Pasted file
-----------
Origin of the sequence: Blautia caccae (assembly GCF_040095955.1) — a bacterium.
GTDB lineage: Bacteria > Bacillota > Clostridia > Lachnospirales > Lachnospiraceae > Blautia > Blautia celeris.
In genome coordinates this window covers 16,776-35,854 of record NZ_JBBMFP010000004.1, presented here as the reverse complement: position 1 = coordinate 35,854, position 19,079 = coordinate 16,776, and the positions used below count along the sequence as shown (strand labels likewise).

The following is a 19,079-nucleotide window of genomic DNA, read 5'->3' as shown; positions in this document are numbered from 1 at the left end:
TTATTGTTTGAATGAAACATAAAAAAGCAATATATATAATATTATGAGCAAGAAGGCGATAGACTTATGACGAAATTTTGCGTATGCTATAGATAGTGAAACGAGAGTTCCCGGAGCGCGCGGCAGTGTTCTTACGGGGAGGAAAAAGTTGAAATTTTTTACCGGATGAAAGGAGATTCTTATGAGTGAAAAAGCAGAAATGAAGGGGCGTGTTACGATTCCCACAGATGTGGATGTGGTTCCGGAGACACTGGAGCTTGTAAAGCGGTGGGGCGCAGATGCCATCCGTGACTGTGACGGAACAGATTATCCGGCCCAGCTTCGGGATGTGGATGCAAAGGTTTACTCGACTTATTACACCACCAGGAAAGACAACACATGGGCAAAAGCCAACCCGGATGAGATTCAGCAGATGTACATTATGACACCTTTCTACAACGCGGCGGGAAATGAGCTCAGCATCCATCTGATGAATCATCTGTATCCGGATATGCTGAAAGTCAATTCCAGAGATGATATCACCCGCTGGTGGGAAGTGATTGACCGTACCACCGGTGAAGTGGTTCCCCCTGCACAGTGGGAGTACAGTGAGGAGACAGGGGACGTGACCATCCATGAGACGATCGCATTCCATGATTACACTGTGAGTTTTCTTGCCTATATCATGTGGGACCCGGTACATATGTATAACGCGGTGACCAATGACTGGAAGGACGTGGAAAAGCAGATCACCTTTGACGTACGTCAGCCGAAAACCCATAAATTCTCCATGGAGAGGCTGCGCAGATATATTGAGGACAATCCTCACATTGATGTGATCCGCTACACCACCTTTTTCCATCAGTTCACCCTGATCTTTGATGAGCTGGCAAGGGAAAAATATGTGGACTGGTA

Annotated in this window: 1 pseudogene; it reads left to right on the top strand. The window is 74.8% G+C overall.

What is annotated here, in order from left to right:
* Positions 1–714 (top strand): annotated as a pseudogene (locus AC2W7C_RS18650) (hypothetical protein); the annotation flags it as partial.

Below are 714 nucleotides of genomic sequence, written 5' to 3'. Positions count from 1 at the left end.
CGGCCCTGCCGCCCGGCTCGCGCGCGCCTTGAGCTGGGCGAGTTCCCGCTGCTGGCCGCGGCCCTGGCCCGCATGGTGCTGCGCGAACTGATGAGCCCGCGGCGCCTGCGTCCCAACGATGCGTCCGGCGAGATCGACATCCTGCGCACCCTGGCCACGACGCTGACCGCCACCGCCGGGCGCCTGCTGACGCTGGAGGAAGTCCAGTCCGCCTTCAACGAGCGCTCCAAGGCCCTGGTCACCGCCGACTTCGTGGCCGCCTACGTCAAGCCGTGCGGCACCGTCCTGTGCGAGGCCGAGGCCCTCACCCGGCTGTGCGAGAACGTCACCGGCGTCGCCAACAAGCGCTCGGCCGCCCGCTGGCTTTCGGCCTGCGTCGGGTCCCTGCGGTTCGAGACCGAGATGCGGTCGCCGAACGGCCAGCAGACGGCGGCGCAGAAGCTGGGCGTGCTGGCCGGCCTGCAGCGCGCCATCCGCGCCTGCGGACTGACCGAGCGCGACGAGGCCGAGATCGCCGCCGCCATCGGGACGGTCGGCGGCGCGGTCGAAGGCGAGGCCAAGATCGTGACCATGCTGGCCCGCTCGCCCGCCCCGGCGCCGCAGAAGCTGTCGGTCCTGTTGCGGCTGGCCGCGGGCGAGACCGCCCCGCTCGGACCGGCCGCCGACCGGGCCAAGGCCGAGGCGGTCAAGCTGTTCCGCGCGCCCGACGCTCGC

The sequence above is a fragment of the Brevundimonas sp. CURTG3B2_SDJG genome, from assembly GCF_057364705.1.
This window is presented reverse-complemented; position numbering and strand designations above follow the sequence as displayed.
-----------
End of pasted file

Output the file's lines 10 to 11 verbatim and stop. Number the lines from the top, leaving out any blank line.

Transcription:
CGGCCCTGCCGCCCGGCTCGCGCGCGCCTTGAGCTGGGCGAGTTCCCGCTGCTGGCCGCGGCCCTGGCCCGCATGGTGCTGCGCGAACTGATGAGCCCGCGGCGCCTGCGTCCCAACGATGCGTCCGGCGAGATCGACATCCTGCGCACCCTGGCCACGACGCTGACCGCCACCGCCGGGCGCCTGCTGACGCTGGAGGAAGTCCAGTCCGCCTTCAACGAGCGCTCCAAGGCCCTGGTCACCGCCGACTTCGTGGCCGCCTACGTCAAGCCGTGCGGCACCGTCCTGTGCGAGGCCGAGGCCCTCACCCGGCTGTGCGAGAACGTCACCGGCGTCGCCAACAAGCGCTCGGCCGCCCGCTGGCTTTCGGCCTGCGTCGGGTCCCTGCGGTTCGAGACCGAGATGCGGTCGCCGAACGGCCAGCAGACGGCGGCGCAGAAGCTGGGCGTGCTGGCCGGCCTGCAGCGCGCCATCCGCGCCTGCGGACTGACCGAGCGCGACGAGGCCGAGATCGCCGCCGCCATCGGGACGGTCGGCGGCGCGGTCGAAGGCGAGGCCAAGATCGTGACCATGCTGGCCCGCTCGCCCGCCCCGGCGCCGCAGAAGCTGTCGGTCCTGTTGCGGCTGGCCGCGGGCGAGACCGCCCCGCTCGGACCGGCCGCCGACCGGGCCAAGGCCGAGGCGGTCAAGCTGTTCCGCGCGCCCGACGCTCGC

The sequence above is a fragment of the Brevundimonas sp. CURTG3B2_SDJG genome, from assembly GCF_057364705.1.